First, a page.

Sometimes it’s hard for boarders to find quality gear that expresses their style without sacrificing performance. Welp, I’m a skier, but I spent the last month in the Whole Lotta’s particular brand of waterproof, highly breathable aesthetic. Has Mountain Hardwear captured the balance of skibum joie de vivre and performance for the discerning outdoorsman? I think so.
Mountain Hardwear Whole Lotta Jacket Key Features:
- Attached, adjustable, helmet compatible hood
- Pit zips for additional ventilation
- Attached, adjustable stretch powder skirt
- Plenty of interior pockets for all your gear
- 1/4 zip collar gusset and offset center front zip for increased mobility and comfort
- One-handed hood and hem drawcords for quick adjustments
- Zip handwarmer pockets
- Micro-Chamois™-lined chin guard eliminates zipper chafe
- MSRP: $400
We might as well start with the jacket’s biggest claim to fame, Mountain Hardwear’s Dry.Q Core fabric – this stuff is good. It’s a backless laminate similar to GORE Active or eVent, and it’s just as good as these two high-performing competitors. It’s 100% waterproof for all practical purposes and it breathes as well or better than Active and eVent. These three fabrics are all vying for the best waterproof/breathable laminate and it’s basically a toss-up at this point. I’ve tested Dry.Q and GORE Active and I’m familiar with eVent, and I can confidently say that any jacket with one of these fabrics is superior to the competition.
Mountain Hardwear went for a military, snowboarding vibe complete with eppaulettes and bellowed pockets with the Whole Lotta. It’s a solid look for the slopes but the jacket is also comfortable around town – it’s definitely not svelte but you can pull off a casual night around town while retaining your ties to the mountain.
Fabric choice is geared for quality: the outer laminate is a burly textured melange that will resist snagging on branches when tree skiing gets gnarly. The DWR is solid and it hasn’t showed a sign of slowing down in six weeks of testing. The only downside to this fabric’s durability is a very noisy overall product – it’s definitely loud as far as hardshells go.
All the features of a great ski jacket are here – arm pocket for season passes (although a clear scanner window would be a nice touch), sealed pit zips, gusset for a customized collar, soft chin guard, helmet compatible hood and a snow skirt. I really liked the extra-tall chin guard for burrowing into when the wind or powder picked up. All of the hem and hood adjustments are the typical one-handed bungees, and the zipper pulls are easy to grab with one hand. Mountain Hardwear committed something of a design sin by making the zipper pulls out of flimsy fabric with a decorative rivet – this foolish contraption broke the second time I used the Whole Lotta. It looked cool for ten hours of product life and then it was gone – for a $400 jacket, I expect a lot more.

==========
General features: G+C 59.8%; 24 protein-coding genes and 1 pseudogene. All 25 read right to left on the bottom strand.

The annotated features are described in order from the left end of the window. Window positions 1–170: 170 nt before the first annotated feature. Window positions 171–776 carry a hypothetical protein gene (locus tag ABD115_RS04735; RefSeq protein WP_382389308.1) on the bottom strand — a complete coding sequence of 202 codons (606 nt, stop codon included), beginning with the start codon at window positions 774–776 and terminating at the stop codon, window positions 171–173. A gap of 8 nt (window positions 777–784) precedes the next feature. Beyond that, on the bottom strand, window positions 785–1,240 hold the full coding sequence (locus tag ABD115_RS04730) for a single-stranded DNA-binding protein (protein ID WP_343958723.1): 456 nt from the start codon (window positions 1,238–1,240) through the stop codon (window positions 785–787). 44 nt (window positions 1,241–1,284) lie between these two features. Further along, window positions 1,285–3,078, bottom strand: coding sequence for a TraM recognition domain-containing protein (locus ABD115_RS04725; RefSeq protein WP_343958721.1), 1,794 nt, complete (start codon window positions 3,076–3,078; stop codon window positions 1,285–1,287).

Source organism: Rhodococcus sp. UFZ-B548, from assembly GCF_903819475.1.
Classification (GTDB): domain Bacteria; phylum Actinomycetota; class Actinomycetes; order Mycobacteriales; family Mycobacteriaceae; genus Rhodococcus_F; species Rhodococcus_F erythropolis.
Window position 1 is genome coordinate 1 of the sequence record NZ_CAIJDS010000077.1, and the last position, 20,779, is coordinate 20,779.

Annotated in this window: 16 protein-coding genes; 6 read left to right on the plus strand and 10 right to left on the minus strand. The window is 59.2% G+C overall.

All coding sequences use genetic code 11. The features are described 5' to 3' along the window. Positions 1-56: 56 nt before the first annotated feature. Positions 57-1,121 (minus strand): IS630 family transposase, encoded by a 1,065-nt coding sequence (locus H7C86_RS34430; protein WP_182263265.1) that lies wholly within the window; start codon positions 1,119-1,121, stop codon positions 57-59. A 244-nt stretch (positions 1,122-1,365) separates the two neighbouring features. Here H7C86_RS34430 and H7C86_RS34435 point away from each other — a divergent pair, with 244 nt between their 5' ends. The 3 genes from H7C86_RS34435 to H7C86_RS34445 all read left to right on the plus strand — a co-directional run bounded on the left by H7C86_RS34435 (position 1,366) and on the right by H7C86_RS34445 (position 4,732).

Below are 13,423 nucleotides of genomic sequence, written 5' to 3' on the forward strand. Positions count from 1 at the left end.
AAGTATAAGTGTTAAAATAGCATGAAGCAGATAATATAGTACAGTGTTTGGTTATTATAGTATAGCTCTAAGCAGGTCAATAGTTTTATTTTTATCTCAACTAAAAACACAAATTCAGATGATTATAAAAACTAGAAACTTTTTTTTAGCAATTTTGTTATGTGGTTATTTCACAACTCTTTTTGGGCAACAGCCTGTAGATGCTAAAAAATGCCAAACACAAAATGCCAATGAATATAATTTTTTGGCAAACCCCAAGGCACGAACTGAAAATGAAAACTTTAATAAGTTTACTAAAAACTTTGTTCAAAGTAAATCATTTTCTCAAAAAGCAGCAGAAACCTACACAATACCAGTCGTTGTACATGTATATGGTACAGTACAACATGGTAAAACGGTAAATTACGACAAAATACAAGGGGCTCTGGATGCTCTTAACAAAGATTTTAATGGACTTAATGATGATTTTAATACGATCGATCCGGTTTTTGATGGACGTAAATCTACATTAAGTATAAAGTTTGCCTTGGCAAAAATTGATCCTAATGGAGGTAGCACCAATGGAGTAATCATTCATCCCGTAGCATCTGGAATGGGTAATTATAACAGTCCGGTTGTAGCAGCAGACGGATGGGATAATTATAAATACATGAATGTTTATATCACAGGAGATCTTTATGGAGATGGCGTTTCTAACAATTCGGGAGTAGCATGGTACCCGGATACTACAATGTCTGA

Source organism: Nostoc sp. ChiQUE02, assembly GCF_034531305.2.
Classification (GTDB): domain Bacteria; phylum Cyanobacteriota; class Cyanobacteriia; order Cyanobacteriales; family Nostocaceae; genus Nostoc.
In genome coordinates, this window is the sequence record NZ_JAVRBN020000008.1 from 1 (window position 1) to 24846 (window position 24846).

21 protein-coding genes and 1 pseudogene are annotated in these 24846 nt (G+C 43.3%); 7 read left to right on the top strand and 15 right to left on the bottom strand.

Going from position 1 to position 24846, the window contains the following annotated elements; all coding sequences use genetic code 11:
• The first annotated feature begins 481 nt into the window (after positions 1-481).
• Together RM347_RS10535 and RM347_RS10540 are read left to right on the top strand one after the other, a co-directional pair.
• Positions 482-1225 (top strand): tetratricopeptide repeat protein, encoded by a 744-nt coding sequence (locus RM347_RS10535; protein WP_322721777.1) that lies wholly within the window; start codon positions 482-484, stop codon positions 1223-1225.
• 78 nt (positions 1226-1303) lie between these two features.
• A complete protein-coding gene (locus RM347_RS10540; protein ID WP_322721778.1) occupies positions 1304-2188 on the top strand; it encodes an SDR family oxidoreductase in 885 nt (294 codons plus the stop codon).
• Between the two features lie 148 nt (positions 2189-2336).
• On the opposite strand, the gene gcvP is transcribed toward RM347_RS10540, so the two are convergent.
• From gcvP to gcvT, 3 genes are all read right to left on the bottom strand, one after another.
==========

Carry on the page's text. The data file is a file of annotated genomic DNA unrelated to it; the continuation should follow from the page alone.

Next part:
I liked the sealed zippers that Mountain Hardwear included – they started off difficult to start and pull but they’ve broken in well over time. The zipper pulls in particular are easy to get going with one hand, which saves me a whole lot of frustration and unmitigated anguish. It’s a rough life when pit zips aren’t pulling well.
- Dry.Q performs on-par with the best backless laminates on the market
- Overall fabric choice is very robust
- Styling for the snowboarder who knows fashion
- Sealed zippers pull easily once broken in
- 1/4 zip gusset is a great touch
- All the necessary features are here
- Fabric zipper pull broke almost immediately
- No clear pass window for scanners
- Very loud fabric laminate
The Bottom Line
Mountain Hardwear packed all the features of a great ski coat into the styling that snowboarders deserve. Maybe I’m being unfair by calling it just a snowboarding jacket, but it’s definitely not what I’d call a traditional ski coat. Dry.Q is much appreciated when you hit that line that makes you break out into a cold sweat. It’s is absolutely top-notch fabric and it really puts the jacket into a higher tier of performance.
Buy now: Available at Backcountry.com